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Hellmund Reacts to Rule Changes

F1 Austin boss talks team orders and new engines

By Richard Whittaker, 1:30PM, Thu. Dec. 16, 2010

Tavo Hellmund on team orders:
Tavo Hellmund on team orders: "No-one cries about the fact that NASCAR has a lucky dog pass if you're a lap down."
Photo by John Anderson

Last week, the Federation Internationale de l'Automobile announced a slew of rule changes that will hit Formula One over the next three seasons. With the Austin Grand Prix passing a major county vote Tuesday, we talked to project boss Tavo Hellmund about the changes.

What's really caught the attention of most of the F1 press is the announcement that team orders are now legal. Quick guide: Each team fields two drivers, and they are supposed to let each one race on their own terms. However, as the season progresses, and teams start eying the end-of-year rankings, they may devise strategies that benefit one driver over another. Hellmund said, "When companies and teams are spending that kind of money, it's almost ridiculous to think that you're going to be able to tell them how to do it."

Previously, Hellmund has been very diplomatic on the issue of team orders, refusing to be drawn on their merits (trust us, we've tried.) With the rule change approved, he was open about his belief that it's not a critical change to the way the sport is played. "No-one cries about the fact that NASCAR has a lucky dog pass if you're a lap down," he said. "No-one cries about the fact that, every single race, people in NASCAR let someone past to lead a lap to collect an extra five points." The difference, he concurred, is that team orders can change the outcome of a race but "when points are on the line, how is that any different from letting someone lead a lap?"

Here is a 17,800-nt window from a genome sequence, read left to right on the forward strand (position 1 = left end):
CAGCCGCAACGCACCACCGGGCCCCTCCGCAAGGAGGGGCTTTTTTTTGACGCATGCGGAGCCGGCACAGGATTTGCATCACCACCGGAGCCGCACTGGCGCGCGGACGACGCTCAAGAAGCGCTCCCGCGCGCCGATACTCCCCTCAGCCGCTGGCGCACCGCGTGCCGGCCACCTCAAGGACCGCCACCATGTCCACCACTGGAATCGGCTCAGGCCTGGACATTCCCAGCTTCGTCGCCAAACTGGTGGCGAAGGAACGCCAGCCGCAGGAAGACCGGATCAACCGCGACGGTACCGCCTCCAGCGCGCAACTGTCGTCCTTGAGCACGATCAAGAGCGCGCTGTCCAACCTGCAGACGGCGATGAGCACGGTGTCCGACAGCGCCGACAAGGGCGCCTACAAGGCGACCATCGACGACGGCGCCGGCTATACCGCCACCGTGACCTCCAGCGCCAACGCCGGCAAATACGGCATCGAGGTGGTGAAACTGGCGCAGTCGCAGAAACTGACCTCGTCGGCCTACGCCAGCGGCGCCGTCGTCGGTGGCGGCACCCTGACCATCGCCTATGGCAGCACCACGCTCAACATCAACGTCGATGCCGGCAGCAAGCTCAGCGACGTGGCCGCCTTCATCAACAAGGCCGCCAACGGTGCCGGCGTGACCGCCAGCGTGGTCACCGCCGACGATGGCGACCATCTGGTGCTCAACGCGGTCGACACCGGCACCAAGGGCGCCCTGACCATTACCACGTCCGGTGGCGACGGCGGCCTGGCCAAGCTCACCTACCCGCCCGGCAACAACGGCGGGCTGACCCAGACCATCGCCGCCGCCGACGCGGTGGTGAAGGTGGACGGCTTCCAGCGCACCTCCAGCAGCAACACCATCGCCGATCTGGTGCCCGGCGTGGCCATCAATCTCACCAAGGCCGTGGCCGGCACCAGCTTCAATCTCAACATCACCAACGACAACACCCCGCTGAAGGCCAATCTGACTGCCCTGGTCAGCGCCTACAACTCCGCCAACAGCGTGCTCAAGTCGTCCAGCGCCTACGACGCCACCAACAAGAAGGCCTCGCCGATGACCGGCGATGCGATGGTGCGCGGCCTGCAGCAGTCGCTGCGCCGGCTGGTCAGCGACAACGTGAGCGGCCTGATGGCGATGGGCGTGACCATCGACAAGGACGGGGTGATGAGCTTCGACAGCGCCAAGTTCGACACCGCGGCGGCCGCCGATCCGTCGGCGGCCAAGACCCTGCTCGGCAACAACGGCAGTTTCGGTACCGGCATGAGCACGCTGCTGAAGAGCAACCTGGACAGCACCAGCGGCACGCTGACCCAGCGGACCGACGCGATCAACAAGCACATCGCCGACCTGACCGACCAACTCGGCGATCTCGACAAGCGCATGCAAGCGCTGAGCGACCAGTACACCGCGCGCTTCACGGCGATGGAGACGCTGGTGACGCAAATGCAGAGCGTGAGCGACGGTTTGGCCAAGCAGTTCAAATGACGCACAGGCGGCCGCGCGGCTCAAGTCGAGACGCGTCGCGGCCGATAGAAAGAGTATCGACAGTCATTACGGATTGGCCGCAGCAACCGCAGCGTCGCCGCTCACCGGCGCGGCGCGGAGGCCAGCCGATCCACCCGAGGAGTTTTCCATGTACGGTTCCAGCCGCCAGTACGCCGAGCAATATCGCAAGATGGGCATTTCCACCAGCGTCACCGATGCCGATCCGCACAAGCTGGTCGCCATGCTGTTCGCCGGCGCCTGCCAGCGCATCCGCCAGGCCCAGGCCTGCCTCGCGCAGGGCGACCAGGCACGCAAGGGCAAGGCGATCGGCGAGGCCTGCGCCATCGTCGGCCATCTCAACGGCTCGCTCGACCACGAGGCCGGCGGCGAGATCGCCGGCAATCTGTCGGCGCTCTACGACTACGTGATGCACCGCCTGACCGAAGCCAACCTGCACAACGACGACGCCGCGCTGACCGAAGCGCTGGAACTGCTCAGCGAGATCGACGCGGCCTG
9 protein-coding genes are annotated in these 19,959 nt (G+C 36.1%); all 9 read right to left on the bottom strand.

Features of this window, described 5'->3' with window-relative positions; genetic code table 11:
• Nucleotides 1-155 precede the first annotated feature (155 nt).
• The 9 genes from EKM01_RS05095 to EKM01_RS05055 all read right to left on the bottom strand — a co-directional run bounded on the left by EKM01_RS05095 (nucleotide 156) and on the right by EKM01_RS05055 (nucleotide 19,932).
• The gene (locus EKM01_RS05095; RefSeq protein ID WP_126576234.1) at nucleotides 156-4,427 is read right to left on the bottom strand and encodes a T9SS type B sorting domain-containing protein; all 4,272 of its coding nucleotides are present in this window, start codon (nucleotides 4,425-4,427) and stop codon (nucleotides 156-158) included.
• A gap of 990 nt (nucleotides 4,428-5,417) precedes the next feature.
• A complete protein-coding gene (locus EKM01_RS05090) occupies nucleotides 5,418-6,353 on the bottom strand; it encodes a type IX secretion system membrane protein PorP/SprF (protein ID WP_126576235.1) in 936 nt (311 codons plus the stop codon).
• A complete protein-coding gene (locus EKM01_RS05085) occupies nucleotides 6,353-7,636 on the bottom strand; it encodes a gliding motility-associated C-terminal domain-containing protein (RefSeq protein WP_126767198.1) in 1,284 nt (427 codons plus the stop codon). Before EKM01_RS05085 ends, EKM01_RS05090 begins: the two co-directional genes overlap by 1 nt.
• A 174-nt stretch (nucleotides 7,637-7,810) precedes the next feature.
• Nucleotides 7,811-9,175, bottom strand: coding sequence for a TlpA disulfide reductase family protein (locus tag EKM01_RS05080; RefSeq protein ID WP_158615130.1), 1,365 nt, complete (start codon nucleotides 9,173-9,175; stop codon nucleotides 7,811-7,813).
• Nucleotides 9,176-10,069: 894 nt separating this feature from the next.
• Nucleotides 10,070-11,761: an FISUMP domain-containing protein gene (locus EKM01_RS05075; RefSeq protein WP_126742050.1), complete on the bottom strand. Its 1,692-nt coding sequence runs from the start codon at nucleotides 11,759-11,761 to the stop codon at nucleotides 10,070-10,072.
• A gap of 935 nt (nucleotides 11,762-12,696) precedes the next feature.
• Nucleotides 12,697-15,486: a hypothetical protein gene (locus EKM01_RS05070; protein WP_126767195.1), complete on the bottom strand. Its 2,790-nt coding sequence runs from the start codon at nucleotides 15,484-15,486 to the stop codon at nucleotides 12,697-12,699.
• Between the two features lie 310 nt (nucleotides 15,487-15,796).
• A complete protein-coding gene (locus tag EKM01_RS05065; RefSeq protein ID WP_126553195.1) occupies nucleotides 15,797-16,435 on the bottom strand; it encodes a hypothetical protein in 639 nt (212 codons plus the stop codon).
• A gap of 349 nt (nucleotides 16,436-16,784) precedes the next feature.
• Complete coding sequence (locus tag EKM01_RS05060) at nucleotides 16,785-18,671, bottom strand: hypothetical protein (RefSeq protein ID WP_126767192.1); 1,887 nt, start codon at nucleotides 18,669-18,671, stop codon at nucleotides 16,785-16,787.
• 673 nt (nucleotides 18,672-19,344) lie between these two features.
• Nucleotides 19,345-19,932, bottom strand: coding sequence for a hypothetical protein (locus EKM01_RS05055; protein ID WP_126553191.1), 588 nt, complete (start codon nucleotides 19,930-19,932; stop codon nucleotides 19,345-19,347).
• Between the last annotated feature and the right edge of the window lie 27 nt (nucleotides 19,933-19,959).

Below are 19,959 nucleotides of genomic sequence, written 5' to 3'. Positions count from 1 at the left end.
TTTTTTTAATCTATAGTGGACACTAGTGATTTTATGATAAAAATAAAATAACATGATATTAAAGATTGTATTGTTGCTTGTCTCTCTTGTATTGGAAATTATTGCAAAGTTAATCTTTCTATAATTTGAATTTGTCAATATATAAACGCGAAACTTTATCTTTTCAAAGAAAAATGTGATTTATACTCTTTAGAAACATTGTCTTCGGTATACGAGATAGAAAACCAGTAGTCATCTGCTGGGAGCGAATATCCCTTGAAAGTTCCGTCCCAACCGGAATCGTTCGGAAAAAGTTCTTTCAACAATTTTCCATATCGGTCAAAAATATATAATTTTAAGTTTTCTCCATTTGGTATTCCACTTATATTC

The other reality is that team orders happen anyway. Just this last season, Ferrari was fined $100,000 for ordering Felipe Massa to let his team mate Fernando Alonso past to take the win at the German Grand Prix. That victory placed Alonso, then fifth in the driver rankings, in a better position in the title hunt (ultimately, he placed second behind Sebastian Vettel.) However, Hellmund argued that it may still be tough for management to convince drivers to take one literally for the team. He said, "These guys are racers, and they're getting a call on the radio, and it's going down like broken glass."

The other big change that seems to have gone under the radar is the decision to give broadcasters access to team communications. While there may be some Federal Communications Commission issues to be resolved, "I really believe that, from a fan engagement standpoint, that's one of the things that you've gotta do," said Hellmund. It's always a balancing act, one that has hit football and NASCAR as much as it has F1: Teams want secrecy, but viewers want to know what's going on. However, Hellmund doubted that this access would cripple team tactics, and simply compared it to hand signs in baseball. "Everyone knows growing up that a one is a fastball and a two is curve ball. It just means that the team has to change their signals up."

For gearheads, the big change is the shift in engines in 2013, from a 2400cc V8 to a 1.4 liter four cylinder. Hellmund said, "I don't think there's going to be a performance letdown." He compared it to the early 1980s, when the old Brabham team had a four cylinder BMW engine that pumped out 1,300 HP, but he called the new limit to 12,000 RPM "disappointing. … I love the current engine configuration. From a pure sporting standpoint, there's nothing like a motor that revs at 19,000 rpm." However, he said, "I understand the way of the world and being more fuel efficient. Fuel injection is more applicable, four cylinders are more applicable."

As for the proposed kinetic energy recovery systems, Hellmund called them "the right way to go." He predicted some team reluctance because of the additional weight of any system and the heat it produced, but he firmly expected teams to solve those engineering problems. "There's nobody who advances a system or a technology better than Formula One people," he noted. "Four years from now we'll have a technology that came from the Formula One ranks, and we'll look back at what we had in 2011 almost like a dinosaur."

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